Water intensive local businesses in Los Angeles County are susceptible the effects of the drought. Local business owners feel they are forced to adapt to drought demands or risk closure. However some, such as the Los Angeles Flower Market, have found ways to make it in their dehydrated world.
For almost 100 years, the Los Angeles Flower Market has been a hub for more than 50 merchants to sell their wares wholesale to commercial businesses, restaurants, hotels and individuals. Vibrant and plentiful hues pervade the market, but the increased cost of producing flowers and the rise in sale prices means they risk losing their customers.
Jon Teixeira, a vendor who has been selling at the market for years describes how many farmers must endure the expense of digging deeper into their depleting wells for water or face losing everything.
“Some of the farmers—their wells have dried up,” Teixeira said. “They have to actually leave their houses, or abandon their house because without water you cannot live.”
However, successful vendors have adapted to this environmental change by selling drought-tolerant plants, such as succulents and cacti. They find customers are adapting to the change as well.
Harry Mayesh, a local florist at the market has seen an increased interest in drought tolerant plants as opposed to his typical greenery.
“I have had the same clientele forever, they are just changing with the times too,” Mayesh said.
One merchant who only sells succulents and cacti has noticed a surge in young customers. Younger, trendier customers are buying the most drought conscious plants and have created a successful water conservation trend for vendors.
“These plants are popular with young people because people want to be all ‘hip’ and saving water,” he said. “All of a sudden they want to deal with these plants.”
With conservation now in vogue, and for less than $20 per plant, the Flower Market offers a cost-effective way for all customers to participate in water saving technologies.
The Los Angeles Market, or Flower District, is a collection of merchants that sells wholesale flowers to Los Angeles residents. The drought has spurred a change in inventory as more buyers prefer drought-tolerant succulents.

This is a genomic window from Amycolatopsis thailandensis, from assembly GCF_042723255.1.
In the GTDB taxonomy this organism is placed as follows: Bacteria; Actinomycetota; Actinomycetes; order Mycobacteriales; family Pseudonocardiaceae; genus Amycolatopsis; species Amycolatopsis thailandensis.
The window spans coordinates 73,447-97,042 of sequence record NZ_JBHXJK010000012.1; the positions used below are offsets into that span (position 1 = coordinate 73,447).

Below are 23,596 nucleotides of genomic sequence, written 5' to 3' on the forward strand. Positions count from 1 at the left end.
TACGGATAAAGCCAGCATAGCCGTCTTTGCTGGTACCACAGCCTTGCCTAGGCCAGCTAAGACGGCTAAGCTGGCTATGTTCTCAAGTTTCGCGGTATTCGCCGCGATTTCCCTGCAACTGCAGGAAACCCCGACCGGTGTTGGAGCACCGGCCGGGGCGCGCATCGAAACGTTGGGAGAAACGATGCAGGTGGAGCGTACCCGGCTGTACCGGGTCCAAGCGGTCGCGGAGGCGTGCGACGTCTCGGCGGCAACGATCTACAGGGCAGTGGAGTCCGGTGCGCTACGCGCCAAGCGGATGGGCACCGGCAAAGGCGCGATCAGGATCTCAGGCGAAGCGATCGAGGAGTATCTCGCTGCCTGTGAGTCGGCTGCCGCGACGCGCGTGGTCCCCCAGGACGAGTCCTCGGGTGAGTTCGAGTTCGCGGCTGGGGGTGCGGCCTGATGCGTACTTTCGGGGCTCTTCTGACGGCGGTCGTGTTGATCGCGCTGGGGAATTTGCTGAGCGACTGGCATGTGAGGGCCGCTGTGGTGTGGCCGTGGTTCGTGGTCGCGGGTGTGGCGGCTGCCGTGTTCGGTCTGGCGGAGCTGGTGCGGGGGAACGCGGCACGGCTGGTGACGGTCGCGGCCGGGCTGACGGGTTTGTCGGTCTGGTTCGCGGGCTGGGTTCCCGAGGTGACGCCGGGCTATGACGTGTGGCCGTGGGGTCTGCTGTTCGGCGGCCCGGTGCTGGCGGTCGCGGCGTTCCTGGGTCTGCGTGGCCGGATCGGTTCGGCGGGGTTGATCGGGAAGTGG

Greywater Corps installs collection systems in Southern California homes so residents can harvest and recycle drain water. Project Coordinator Joe Madden estimates grey water systems save homeowners about 150 gallons of water per day.
Brown Lawn Green is one of many drought-inspired companies that aims to reduce water waste from lawn maintenance. Owner Bill Schaffer considers how the drought brings forth a sense of responsibility in Californians.
New drought technologies and local businesses have made water conservation possible for all Southern Californians. With a plethora of water conserving technologies to choose from, many residents no longer see an excuse to waste precious water.
Recently, residents have come together to “drought shame” those who violate watering codes or have excessively green lawns from watering. Water watchdogs can shame violators through government drought-shaming Websites, social media and a variety of mobile apps that enable shaming.
Common targets for drought shamming include sprawling celebrity lawns, neighbors with leaky sprinklers, people who spray off sidewalks or parking lots and even waiters who serve water without being asked.
As the drought drags on, Los Angeles County citizens appear to be coming together to put an end to excessive water usage.
“Yes, we have great programs . . . ,” Figoni said. “But it’s thanks to the residents; they are the ones doing the work.”